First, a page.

By Oxford Dictionary’s definition, resilience is ‘the capacity to recover quickly from difficulties’. The benefits of being resilient are endless. Resilient staff cope better with the demands and stresses of a modern workplace, such as difficult people, tight deadlines and hefty workloads.
Although resilience is not something you are either born with or without, we can all develop resilience through learning new habits and developing strategies.
Here are four tips to help you become more resilient at work:
Make connections and build relationships.
Good relationships with family, friends and work colleagues are important. Resilient people will reach out and ask for help without feeling inadequate or intimidated. Accepting help and support from a strong network strengthens your resilience.
Use setbacks as learning experiences.
Highly resilient people are open to trying new things and will view the occasional failure as an essential stage in the process of achieving final success. It has been noted throughout history that successful men and women all face setbacks but it’s how they persistently overcome those setbacks which inevitably makes them successful.
In the words of Winston Churchill, “Success consists of going from failure to failure without loss of enthusiasm”.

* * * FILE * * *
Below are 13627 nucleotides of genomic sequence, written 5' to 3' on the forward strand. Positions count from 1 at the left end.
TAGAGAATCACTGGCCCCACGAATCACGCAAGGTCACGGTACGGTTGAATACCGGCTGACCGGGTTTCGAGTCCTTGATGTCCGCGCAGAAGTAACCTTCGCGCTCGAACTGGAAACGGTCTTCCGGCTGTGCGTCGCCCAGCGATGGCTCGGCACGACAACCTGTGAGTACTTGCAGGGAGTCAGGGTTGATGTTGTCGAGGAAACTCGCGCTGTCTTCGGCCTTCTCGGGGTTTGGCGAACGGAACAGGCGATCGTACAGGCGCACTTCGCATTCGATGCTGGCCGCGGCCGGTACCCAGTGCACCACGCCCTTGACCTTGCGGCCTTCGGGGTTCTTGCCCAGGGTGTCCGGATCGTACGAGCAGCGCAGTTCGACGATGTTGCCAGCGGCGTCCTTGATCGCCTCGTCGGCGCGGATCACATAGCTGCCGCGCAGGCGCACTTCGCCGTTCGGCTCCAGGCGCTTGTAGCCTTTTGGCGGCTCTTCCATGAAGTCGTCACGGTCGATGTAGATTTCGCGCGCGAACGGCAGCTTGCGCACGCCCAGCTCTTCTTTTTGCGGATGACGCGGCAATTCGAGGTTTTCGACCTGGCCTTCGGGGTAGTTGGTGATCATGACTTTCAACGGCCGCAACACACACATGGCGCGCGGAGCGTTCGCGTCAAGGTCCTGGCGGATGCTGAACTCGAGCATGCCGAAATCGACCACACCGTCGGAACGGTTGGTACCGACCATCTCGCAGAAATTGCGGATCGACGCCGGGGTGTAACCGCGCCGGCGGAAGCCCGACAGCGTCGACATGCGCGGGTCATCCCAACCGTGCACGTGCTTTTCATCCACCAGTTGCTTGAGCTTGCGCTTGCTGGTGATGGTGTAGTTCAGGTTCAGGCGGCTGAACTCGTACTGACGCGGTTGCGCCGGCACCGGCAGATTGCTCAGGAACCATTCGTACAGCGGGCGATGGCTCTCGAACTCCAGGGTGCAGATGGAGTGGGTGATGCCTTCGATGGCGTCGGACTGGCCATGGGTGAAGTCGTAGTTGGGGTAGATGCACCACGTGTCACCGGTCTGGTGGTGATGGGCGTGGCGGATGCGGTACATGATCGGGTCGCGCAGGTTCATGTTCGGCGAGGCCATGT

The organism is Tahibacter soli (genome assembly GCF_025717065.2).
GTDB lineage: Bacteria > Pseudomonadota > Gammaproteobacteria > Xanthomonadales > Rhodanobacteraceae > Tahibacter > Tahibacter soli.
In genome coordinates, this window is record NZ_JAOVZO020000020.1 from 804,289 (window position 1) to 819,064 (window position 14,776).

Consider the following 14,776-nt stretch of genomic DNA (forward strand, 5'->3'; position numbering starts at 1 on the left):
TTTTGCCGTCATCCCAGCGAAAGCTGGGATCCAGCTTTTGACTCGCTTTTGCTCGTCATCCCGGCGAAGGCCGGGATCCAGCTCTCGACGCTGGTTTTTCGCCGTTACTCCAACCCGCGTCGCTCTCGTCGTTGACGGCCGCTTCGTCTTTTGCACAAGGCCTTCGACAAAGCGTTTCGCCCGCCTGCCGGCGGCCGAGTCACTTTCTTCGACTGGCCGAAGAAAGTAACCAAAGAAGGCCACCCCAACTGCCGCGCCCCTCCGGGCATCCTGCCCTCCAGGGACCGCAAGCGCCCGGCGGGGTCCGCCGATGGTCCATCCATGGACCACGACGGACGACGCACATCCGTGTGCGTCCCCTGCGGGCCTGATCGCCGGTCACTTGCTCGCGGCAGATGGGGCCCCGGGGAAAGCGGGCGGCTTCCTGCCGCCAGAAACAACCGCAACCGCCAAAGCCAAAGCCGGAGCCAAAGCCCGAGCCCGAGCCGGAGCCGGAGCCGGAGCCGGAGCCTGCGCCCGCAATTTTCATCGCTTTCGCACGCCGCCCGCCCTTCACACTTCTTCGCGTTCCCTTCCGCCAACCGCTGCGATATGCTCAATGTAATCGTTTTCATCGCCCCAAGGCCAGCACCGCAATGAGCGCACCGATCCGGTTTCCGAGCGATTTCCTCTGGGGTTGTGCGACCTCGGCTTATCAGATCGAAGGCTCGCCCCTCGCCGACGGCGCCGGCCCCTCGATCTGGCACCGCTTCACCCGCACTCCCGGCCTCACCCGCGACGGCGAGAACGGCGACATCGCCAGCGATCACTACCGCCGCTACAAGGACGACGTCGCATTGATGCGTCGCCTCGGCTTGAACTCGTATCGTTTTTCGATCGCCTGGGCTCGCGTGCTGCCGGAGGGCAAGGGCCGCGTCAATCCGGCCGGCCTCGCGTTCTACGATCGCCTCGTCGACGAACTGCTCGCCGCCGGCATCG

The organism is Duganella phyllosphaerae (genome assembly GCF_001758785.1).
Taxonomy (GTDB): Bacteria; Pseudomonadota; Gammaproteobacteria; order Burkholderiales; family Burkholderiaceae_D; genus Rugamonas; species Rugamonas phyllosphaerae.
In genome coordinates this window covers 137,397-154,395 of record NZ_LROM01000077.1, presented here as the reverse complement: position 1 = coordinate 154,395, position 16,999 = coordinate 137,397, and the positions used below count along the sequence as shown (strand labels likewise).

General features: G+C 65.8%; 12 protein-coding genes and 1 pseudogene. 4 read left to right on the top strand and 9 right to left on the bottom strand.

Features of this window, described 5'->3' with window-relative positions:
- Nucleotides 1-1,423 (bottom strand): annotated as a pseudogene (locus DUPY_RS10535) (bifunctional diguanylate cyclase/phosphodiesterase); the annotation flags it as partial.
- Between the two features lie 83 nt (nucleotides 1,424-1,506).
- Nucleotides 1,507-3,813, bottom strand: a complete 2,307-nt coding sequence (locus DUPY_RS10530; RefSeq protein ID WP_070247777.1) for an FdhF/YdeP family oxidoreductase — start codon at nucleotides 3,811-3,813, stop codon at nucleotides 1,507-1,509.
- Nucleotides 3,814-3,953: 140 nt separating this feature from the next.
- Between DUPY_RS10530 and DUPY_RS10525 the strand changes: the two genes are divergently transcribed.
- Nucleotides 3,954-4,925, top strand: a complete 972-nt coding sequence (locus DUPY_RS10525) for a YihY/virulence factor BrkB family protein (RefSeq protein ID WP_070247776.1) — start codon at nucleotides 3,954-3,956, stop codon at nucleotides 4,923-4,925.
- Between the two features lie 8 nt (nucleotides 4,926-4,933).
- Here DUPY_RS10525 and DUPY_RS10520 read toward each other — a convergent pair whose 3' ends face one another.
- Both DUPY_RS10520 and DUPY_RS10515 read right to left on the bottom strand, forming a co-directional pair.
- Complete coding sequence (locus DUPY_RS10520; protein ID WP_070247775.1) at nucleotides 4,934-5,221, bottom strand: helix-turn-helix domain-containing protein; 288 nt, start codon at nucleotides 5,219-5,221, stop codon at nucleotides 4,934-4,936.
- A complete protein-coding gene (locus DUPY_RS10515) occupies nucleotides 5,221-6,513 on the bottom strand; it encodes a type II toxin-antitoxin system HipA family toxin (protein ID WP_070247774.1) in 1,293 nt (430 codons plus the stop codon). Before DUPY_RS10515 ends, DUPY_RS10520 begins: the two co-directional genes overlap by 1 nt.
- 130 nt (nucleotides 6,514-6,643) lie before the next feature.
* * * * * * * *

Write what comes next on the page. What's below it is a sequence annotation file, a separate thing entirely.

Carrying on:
You can’t change the fact that highly stressful situations happen, however, if a problem occurs during your day, use it as a learning experience to develop and practice new skills and be aware of how you respond to the problem. Being emotionally intelligent and aware of your emotions will help you to manage them more appropriately.
Practice realistic optimism.
An optimistic outlook enables you to expect that good things will happen in your life. Being a realistic optimist encourages self-control and control over interpersonal relationships. Try visualising what you want, and creating action plans on how you’re going to achieve it, rather than worrying about what you fear. Thinking positive and having confidence in your abilities helps build resilience.
Take care of yourself.
Pay attention to your own needs and feelings. Engage in activities that you enjoy and find relaxing. Exercise regularly. Taking care of yourself helps to keep your mind and body primed to deal with situations that require resilience.